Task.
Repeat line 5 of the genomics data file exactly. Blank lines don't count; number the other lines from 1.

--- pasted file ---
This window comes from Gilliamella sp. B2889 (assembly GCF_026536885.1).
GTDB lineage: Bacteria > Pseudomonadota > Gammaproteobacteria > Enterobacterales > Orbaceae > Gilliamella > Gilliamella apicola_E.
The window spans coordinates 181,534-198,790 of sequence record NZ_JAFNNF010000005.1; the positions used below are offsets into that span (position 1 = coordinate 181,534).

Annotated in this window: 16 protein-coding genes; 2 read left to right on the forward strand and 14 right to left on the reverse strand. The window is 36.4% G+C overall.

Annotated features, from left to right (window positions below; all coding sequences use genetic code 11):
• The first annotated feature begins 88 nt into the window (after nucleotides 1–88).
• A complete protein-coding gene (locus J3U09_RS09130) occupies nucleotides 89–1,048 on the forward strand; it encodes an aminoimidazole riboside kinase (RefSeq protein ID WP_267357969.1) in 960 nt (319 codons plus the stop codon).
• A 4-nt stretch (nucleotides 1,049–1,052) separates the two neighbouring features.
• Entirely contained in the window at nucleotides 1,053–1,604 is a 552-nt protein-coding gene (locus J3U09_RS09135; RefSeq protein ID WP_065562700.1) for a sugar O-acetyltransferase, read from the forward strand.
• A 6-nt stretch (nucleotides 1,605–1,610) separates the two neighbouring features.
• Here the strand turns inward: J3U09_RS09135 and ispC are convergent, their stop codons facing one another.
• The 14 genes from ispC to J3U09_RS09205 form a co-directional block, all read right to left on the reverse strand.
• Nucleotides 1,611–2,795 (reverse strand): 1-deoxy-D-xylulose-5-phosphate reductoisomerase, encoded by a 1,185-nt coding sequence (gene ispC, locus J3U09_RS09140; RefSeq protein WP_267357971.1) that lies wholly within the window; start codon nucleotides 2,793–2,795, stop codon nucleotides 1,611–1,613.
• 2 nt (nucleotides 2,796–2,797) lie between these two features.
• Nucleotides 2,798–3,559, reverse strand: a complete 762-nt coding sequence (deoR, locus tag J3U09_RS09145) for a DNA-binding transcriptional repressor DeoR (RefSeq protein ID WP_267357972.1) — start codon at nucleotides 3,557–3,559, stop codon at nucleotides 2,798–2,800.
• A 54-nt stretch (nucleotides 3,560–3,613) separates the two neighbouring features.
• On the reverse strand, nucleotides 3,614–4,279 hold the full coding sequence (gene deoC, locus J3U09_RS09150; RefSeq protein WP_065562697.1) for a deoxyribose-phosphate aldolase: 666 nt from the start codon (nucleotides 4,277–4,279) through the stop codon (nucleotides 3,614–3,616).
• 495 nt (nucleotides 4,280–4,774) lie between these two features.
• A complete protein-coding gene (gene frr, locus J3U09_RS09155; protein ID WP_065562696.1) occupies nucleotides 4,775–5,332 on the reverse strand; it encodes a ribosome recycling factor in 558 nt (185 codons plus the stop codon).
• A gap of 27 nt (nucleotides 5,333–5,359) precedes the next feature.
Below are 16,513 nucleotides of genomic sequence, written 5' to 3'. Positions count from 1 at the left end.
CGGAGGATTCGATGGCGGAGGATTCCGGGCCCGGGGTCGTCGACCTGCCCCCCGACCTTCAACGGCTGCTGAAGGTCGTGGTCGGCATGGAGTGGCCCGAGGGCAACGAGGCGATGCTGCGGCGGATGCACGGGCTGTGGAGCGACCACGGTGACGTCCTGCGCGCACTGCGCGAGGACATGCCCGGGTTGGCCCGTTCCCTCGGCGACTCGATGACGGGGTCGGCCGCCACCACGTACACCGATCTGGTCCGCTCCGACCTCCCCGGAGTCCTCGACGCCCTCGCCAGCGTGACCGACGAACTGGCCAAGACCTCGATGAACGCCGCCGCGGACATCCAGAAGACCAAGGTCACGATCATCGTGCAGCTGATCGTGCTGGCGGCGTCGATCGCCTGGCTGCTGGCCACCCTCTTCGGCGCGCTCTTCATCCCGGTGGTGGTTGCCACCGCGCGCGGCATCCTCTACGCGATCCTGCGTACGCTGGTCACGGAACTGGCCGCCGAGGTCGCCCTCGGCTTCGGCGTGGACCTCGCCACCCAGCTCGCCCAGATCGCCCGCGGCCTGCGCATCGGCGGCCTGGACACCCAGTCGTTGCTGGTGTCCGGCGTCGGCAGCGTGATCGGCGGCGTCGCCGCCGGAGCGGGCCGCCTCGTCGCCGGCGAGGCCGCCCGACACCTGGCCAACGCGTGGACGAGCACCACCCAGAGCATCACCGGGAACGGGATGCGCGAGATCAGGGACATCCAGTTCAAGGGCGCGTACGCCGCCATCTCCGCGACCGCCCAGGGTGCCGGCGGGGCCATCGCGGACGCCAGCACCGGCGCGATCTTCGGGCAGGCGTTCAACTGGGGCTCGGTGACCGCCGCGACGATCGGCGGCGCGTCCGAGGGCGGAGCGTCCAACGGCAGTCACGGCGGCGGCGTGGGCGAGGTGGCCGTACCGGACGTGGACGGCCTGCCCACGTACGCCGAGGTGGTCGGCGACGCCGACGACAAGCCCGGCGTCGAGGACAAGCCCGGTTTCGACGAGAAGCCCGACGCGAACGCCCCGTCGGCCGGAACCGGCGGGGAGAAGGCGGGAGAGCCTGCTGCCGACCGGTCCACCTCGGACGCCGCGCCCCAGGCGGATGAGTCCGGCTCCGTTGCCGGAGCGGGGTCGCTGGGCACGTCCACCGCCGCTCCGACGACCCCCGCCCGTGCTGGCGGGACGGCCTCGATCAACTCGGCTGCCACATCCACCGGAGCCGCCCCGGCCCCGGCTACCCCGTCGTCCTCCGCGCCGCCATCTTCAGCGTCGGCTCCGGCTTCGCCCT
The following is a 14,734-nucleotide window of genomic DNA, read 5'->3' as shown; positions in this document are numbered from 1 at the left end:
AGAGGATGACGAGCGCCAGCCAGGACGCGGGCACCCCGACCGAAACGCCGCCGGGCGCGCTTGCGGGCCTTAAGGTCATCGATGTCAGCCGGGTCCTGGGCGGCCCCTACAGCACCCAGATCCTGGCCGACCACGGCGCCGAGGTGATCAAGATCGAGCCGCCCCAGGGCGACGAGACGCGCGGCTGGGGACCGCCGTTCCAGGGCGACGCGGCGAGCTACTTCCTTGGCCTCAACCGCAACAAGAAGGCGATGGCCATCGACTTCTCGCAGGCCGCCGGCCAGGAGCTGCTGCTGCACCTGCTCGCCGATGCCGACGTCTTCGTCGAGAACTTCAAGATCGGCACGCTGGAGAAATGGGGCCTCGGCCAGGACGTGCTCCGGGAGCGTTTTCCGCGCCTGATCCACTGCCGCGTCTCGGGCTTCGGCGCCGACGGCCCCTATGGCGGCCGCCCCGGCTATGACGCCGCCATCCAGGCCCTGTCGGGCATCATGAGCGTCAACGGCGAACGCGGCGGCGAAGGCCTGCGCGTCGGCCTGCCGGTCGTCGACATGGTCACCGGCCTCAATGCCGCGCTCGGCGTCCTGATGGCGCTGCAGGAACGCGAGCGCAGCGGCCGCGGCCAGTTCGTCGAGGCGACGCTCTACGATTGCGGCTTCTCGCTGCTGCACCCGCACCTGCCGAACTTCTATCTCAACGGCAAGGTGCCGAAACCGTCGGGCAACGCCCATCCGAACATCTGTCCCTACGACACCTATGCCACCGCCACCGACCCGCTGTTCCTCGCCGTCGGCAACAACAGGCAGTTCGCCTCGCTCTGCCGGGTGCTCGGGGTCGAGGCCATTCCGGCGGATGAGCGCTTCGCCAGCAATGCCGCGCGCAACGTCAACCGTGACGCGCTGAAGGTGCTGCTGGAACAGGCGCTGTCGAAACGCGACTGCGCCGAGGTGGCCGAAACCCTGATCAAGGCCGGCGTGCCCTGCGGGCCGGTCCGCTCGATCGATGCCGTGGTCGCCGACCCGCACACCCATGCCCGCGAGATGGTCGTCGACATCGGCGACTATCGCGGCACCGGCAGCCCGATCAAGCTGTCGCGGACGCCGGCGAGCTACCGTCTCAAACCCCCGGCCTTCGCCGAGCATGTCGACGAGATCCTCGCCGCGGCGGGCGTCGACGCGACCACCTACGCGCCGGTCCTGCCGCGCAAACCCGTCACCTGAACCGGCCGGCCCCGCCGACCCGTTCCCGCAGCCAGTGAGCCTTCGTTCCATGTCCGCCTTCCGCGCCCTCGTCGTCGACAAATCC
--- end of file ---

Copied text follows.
Annotated features, from left to right (window positions below; all coding sequences use genetic code 11):